(This is separate from the Delta SkyMiles Optima card, a more conventional cobranding tie-in between American Express and Delta Airlines.)

In Membership Miles, points are transferred into cardmembers' regular frequent-flier accounts, making them susceptible to blackouts and other airline restrictions.

"American Express is still an intermediary," said Bruce Brittain, president of Brittain Associates Inc., an Atlanta-based market research firm. The programs from First Union and National City "make the issuer the travel agent."

Another longtime cobranded card issuer, Citigroup, does not view its deal with the American Airlines AAdvantage program as threatened.

Customers who would opt for a generic mileage card are a "very different target market," said Faith Massingale, business manager of Citibank AAdvantage. "I'm not sure there is a lot of crossover there. There are people who have very strong brand loyalty."

The AAdvantage Visa card has been around for 11 years and is available in 18 countries. Ms. Massingale would not say how many customers or receivables are in the portfolio, but said it has undergone "double-digit growth for years."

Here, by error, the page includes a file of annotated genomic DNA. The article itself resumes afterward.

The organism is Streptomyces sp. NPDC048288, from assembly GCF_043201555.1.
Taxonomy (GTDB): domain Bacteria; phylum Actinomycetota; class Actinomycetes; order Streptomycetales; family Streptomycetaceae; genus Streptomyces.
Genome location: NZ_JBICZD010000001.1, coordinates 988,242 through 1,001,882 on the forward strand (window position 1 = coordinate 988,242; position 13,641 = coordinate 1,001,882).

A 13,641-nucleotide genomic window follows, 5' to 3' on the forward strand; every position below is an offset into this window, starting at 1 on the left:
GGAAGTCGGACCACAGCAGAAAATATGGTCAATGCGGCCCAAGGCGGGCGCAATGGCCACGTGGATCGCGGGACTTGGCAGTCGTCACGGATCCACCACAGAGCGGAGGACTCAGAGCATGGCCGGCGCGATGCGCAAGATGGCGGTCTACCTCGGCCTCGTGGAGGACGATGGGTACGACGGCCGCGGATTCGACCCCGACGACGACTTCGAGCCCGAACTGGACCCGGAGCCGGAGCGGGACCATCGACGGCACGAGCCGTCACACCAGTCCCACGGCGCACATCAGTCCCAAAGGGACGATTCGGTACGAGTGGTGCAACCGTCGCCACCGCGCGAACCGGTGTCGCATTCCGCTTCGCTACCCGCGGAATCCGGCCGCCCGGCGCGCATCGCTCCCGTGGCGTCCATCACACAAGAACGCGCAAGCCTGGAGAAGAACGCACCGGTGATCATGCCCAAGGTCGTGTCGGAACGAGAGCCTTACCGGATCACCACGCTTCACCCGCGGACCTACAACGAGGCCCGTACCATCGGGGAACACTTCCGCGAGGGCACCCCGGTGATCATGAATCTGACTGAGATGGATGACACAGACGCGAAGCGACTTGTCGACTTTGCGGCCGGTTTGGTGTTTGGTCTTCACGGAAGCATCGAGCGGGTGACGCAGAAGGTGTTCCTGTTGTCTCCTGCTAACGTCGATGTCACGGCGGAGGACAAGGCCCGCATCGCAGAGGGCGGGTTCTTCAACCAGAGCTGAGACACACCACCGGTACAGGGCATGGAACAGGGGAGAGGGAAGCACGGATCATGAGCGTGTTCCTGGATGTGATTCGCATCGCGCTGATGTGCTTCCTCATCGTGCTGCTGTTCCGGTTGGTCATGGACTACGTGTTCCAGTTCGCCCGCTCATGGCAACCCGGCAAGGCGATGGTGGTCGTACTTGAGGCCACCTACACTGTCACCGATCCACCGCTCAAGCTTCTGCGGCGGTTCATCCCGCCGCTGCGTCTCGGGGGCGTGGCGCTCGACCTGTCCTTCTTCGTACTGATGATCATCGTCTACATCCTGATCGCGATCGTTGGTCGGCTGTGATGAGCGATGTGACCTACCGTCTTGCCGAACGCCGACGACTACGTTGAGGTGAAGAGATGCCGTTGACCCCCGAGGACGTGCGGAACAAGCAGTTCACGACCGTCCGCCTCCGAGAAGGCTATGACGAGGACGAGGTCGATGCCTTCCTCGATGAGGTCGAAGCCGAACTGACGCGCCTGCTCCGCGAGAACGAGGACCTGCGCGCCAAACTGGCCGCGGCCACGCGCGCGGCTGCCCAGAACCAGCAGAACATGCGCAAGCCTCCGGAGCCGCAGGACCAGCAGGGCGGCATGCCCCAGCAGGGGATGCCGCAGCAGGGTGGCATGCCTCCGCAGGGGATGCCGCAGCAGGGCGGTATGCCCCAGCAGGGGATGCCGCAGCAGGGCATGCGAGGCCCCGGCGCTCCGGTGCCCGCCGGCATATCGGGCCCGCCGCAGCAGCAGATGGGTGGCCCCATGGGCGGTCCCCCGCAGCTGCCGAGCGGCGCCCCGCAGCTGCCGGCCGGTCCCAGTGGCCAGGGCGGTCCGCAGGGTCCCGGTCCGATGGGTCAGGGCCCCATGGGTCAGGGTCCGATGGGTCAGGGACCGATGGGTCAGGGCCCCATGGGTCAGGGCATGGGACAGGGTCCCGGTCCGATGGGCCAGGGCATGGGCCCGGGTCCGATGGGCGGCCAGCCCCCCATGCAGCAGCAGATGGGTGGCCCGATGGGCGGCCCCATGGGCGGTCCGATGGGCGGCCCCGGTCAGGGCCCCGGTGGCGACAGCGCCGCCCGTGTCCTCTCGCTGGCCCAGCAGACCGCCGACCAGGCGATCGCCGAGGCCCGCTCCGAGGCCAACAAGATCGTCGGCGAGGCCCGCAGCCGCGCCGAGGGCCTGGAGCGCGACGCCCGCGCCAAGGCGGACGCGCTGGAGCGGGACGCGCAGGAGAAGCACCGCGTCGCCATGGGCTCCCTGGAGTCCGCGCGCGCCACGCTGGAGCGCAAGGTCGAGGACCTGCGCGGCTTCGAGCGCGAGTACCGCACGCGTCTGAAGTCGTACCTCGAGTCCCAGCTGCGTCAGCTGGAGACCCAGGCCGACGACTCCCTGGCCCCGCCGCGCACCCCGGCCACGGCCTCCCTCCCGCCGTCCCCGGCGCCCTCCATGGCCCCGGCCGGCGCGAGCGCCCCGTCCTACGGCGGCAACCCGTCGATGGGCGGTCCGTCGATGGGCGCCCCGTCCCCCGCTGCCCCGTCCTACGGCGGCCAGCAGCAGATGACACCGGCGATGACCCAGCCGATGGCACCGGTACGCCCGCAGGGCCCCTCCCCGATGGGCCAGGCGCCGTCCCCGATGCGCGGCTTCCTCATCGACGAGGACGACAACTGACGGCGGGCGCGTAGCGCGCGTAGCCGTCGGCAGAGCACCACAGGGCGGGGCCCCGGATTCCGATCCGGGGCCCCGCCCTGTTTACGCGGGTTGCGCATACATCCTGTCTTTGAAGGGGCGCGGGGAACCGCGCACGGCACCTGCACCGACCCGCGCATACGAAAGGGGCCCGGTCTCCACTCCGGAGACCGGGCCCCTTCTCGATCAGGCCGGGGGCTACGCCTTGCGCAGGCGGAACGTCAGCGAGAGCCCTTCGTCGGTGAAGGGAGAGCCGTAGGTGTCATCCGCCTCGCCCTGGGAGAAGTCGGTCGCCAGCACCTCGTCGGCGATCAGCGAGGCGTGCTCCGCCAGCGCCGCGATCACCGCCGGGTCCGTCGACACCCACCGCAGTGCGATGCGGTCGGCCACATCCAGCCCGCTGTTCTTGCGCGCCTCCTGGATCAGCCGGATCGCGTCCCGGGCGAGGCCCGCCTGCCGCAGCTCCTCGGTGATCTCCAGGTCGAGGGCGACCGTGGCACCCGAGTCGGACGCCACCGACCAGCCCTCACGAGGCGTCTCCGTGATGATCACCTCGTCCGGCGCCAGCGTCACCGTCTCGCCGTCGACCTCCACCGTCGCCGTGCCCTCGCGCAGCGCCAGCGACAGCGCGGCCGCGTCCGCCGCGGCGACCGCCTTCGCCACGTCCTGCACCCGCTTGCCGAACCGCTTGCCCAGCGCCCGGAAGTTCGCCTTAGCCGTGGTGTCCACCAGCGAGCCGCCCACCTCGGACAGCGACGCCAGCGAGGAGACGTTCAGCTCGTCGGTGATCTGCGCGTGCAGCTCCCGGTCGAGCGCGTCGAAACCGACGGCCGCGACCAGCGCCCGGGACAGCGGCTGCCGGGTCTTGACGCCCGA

Other exclusive relationships include Chase Manhattan Corp.'s with Continental Airlines (which demanded that Chase have no other relationships with airlines, prompting the bank to sell its British Airways program to the First USA division of Bank One Corp. last year), and U.S. Bancorp's with Northwest Airlines.

Despite the proliferation of open travel cards, cobranding is still hot. One consultant said he is working with an airline that wants a new credit card partner, and eight banks are vying for the deal.

As more banks seek these programs' ample revenue and low attrition rates, cards that offer a choice of airlines seem to offer the best of both worlds: the consumer appeal of frequent flier rewards and no need to share revenue with an airline partner or succumb to its rules.

"Frequent-flier programs are the strongest of all cobranded programs," said Christopher Theoharides, president of Advantage Consulting Group Inc. in Massapequa, N.Y. "They are, in essence, the No. 2 currency."

Mr. Theoharides, who has worked on several airline deals, said people typically spend $18,000 to $20,000 a year on cards that accrue mileage points, versus $3,000 on others.

William F. Keenan, president of De Novo Corp. in Wilmington, Del., a consultant with expertise in cobranding, predicted that the unrestricted programs would "give more traditional cobranded programs a run for their money. The more control you give the consumer, the better."

"The universal programs weaken the position of the airlines and will force them to be more adaptable," he said.